What is Project Portfolio Management (PPM)

July 20, 2016 Pavel Aramyan

There is increasing pressure on organizations to complete market-valuable projects that are not only expediently completed, but also on-budget and contain accurate data. Project portfolio management (PPM) is a combined system of technologies, methodologies, and processes to plan, develop, and execute organizational projects with greater efficiency and less errors than traditional approaches to project management.

Every organization has their own unique approach for conducting projects they plan to pursue and company culture to obtain organizational objectives. That being said, every organization, regardless of scale, can benefit from the use of PPM to see that goals are met, that projects are completed in an expedient fashion, by using data that is reliable and coherent.

PPM allows for the collection of every company project to be organized into a single portfolio. Projects can easily be studied and monitored for progress, and reviewed whether the project had quality execution. The end goal is to minimize the time and resources spent on each project to provide greater organizational success.

PPM combines three disciplines of organizational management:

1. General management (understanding of risks; awareness of resources)

2. Business management (maintaining that projects are in line with the overall portfolio strategy)

3. Project management (collecting, viewing, analyzing, prioritizing projects and ensuring that they meet or beat the overall goals of the company’s portfolio)

At its very core, PPM manages the steps and measures needed to curate objectives and strategies that bring about organizational success when planning and executing company projects.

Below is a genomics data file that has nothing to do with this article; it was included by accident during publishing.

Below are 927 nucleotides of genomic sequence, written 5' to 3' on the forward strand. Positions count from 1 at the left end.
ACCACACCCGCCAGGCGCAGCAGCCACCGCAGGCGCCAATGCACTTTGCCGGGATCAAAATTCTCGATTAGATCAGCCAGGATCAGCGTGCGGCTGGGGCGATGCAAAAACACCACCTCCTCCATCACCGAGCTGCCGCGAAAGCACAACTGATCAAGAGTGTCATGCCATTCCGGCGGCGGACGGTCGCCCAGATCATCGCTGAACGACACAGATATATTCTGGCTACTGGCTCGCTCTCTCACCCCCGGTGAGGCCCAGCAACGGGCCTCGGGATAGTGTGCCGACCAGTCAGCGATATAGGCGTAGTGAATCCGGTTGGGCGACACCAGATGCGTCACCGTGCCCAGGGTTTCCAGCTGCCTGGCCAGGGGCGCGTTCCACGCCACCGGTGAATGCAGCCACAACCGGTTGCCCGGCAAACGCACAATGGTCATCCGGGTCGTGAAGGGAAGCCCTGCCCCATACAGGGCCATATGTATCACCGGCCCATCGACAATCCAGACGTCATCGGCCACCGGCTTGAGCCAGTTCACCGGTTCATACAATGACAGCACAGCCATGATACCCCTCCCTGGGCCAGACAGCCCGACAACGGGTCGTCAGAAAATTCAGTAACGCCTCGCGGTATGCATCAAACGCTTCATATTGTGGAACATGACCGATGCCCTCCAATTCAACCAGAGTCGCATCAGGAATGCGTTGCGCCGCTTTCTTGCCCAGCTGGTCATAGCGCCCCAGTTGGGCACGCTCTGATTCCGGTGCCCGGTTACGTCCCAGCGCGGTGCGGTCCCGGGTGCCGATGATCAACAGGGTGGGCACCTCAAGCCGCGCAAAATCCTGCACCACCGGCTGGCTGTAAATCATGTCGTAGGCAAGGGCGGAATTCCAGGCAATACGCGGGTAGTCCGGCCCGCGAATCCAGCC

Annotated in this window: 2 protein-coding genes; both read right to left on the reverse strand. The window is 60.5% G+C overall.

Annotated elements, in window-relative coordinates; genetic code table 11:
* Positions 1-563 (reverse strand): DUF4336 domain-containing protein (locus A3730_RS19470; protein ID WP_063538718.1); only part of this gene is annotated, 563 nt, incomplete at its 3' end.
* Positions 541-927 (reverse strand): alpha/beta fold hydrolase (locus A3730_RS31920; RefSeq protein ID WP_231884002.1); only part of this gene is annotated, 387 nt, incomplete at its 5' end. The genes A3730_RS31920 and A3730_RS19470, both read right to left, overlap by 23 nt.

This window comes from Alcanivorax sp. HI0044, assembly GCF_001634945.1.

The combination of the above management disciplines allows for organization to select the right projects that match the organization’s goals, and identify the top priority projects; the ones that require the most resources in order to meet or precede project deadlines.

Your portfolio is the lifeblood of your organization; the essence of why you do what you do. Implementing PPM assists your company in scheduled assessments of how well (or not) projects are contributing to your portfolio’s success, and what actions need to be taken to guarantee that each project is in line with your objectives.

Using PPM effectively garners the following simple successes for your organization:

1. Increased customer satisfaction when deadlines are met or beat

2. Reduction in project risks to company success

3. Consistency in project organizing and prioritization

So far, we touched on the basics of what PPM is, and the basic benefits of using the PPO approach to project management. Now that you have an understanding of what PPM is and why it can benefit your organization, let us dive in deeper into how beneficial using PPM can be for your projects.

1. Project decision making made easy

The manifold benefits of collaborative project decision making foster the sharing of ideas that can entirely transform the way you do business. More minds working on a task at the same time produces solutions far more quickly than traditional methods of project management.

Take into account this traditional communication model:

Team members > project manager > executive

Executive > project manager > team members

Sure, this model represents how responsibility and accountability should flow in an organization, but when it comes to sharing possible solutions to solve the problems that will inevitably crop up, it is better to have multiple minds sharing thoughts on how to move the project forward.

With technology it is very easy to have an individual manager contact and collaborate with many separate team members. However, collaboration can be even further advanced when each member is able to communicate seamlessly with each other team member. This is what standard communication models look like compared to the collaborative PPM communication:

portfolio management

(source: www.entrepreneurs-journey.com)